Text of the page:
Here’s one version of the “hard question” of filtering. As we go from an Internet with about a billion people online to one that is closer to six billion, the question is whether the gatekeepers who run states will enable relatively open environments to flourish or will instead seek to shape what citizens do and say online by creating a culture of fear and control.
There’s a second important problem, which seems to be capturing news interest of late, which relates to the role of American for-profit companies in filtering regimes. Our research has shown that the technology developed by at least three US companies is being used by states to block Internet access and potentially to listen in on their citizens’ Internet activity. (No one really wants to admit to these facts. In most cases, such as in the case of Myanmar, when we contact the United States-based company like Fortinet or their competitors, they refuse to confirm or deny their involvement, often referring to “resellers” who may or may not be distributing their products. We find other ways to demonstrate the likelihood of a role of these companies’ technologies — such as finding that the Myanmar state has put out a web page talking about it, reading local news reports with information about someone said to be a company vice-president celebrating a sale, procuring a “block page” that citizens see when the seek to access a forbidden destination on the Internet that is different from the ones used before, and hearing from people on the ground. There’s almost always a variety of reports, as here, of who is selling what to whom. Judge for yourself, based upon what Nart Villeneueve has written about it, including two relevant photographs.)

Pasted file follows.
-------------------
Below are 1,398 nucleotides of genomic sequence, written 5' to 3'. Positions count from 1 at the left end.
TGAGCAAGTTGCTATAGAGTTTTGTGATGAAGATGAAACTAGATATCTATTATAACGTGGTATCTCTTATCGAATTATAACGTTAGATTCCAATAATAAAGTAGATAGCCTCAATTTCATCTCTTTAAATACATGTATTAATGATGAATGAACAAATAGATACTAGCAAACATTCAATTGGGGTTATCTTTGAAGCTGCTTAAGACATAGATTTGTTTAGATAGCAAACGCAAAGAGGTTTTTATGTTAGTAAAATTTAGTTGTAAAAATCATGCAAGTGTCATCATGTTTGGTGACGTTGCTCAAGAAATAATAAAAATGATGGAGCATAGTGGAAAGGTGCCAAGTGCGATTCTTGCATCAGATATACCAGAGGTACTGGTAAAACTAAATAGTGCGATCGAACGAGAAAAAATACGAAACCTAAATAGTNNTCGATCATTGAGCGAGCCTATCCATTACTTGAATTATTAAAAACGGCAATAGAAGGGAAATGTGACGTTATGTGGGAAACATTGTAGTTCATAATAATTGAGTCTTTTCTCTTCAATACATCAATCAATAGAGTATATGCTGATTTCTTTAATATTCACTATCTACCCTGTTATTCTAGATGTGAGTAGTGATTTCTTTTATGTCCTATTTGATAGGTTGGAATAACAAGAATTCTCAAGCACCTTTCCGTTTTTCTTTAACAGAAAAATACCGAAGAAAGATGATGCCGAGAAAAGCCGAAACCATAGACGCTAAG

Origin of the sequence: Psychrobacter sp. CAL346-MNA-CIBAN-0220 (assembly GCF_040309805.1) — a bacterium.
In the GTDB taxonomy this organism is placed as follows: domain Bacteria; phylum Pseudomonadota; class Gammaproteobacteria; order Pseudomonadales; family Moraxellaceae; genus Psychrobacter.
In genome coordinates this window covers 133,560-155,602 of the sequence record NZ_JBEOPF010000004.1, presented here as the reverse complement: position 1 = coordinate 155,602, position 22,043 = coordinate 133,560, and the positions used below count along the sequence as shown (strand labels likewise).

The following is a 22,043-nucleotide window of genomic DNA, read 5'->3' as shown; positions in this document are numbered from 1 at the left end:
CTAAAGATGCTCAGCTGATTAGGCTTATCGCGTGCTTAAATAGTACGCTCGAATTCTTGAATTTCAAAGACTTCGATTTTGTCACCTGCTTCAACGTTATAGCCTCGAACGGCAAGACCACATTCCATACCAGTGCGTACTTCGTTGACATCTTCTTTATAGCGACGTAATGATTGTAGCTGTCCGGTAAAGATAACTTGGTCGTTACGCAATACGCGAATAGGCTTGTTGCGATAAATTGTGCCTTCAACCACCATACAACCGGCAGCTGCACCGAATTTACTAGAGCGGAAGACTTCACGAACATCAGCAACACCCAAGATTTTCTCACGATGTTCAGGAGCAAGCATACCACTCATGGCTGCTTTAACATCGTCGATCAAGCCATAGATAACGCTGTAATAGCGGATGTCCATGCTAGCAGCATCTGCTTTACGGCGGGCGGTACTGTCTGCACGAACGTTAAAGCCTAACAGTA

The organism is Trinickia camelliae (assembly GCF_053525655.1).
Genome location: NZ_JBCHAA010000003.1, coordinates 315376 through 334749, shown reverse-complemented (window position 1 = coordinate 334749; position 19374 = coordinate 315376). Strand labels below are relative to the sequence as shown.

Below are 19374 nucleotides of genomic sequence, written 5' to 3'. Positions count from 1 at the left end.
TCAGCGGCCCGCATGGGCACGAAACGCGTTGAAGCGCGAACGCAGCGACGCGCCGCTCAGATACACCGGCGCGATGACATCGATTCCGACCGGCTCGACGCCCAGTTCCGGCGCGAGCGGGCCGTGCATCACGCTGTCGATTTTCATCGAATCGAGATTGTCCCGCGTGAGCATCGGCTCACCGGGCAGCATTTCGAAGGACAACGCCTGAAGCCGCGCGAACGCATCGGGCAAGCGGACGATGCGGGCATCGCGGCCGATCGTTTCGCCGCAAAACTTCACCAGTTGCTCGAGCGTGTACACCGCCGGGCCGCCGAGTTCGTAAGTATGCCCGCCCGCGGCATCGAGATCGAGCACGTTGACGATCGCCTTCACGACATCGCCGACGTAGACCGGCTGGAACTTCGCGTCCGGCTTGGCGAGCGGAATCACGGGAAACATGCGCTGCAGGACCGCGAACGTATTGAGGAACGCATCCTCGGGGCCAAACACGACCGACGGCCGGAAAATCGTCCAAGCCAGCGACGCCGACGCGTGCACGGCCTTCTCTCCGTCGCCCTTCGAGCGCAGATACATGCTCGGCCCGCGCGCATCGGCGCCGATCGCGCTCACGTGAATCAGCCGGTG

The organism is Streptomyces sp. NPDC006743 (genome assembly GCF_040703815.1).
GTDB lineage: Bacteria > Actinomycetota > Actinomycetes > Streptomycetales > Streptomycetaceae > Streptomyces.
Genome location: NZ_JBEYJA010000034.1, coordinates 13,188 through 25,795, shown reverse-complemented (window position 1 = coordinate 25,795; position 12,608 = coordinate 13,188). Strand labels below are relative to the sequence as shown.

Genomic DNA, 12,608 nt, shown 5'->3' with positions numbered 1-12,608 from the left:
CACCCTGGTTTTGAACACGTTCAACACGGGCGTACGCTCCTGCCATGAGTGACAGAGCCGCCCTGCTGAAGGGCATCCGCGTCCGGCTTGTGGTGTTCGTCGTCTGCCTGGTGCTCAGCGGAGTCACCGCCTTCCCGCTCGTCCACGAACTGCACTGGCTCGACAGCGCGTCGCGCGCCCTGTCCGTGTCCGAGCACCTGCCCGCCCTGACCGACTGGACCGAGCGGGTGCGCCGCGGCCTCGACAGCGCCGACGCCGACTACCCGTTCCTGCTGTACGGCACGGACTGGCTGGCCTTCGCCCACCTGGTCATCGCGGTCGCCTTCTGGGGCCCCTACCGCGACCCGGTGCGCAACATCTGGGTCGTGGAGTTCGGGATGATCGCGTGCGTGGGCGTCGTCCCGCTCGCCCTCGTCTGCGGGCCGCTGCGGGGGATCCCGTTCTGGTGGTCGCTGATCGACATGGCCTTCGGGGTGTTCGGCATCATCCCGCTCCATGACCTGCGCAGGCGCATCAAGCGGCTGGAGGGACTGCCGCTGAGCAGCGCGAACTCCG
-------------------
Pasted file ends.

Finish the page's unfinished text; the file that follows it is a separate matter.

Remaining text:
Set aside the particulars of which company’s technologies are used in which regime. It is plain that there is a lurking “Oppenheimer” problem, with a complex set of ethical quandaries buried within it. This problem is related to — but certainly distinct from — the problems that Yahoo! (the Hong Kong journalist case) and Microsoft (the MSN Spaces titles field case) and others are facing in China, but here the issue is that these technology security companies are directly profiting from the censorship regime itself (perhaps putting the problem closest to the debate over the use of Cisco routers in China). At a minimum, it is troubling that United States companies would have anything to do with their technologies being put to work in places that have state-driven censorship and surveillance regimes in place. Why are we interested in this topic? Further enumeration, we are fairly certain, will help inform companies, investors, and policy-makers such that they can come to understand the problem lurking in Internet filtering. We’d like be part of the solution in shaping an environment where incentives are properly aligned to support human rights and freedom of expression.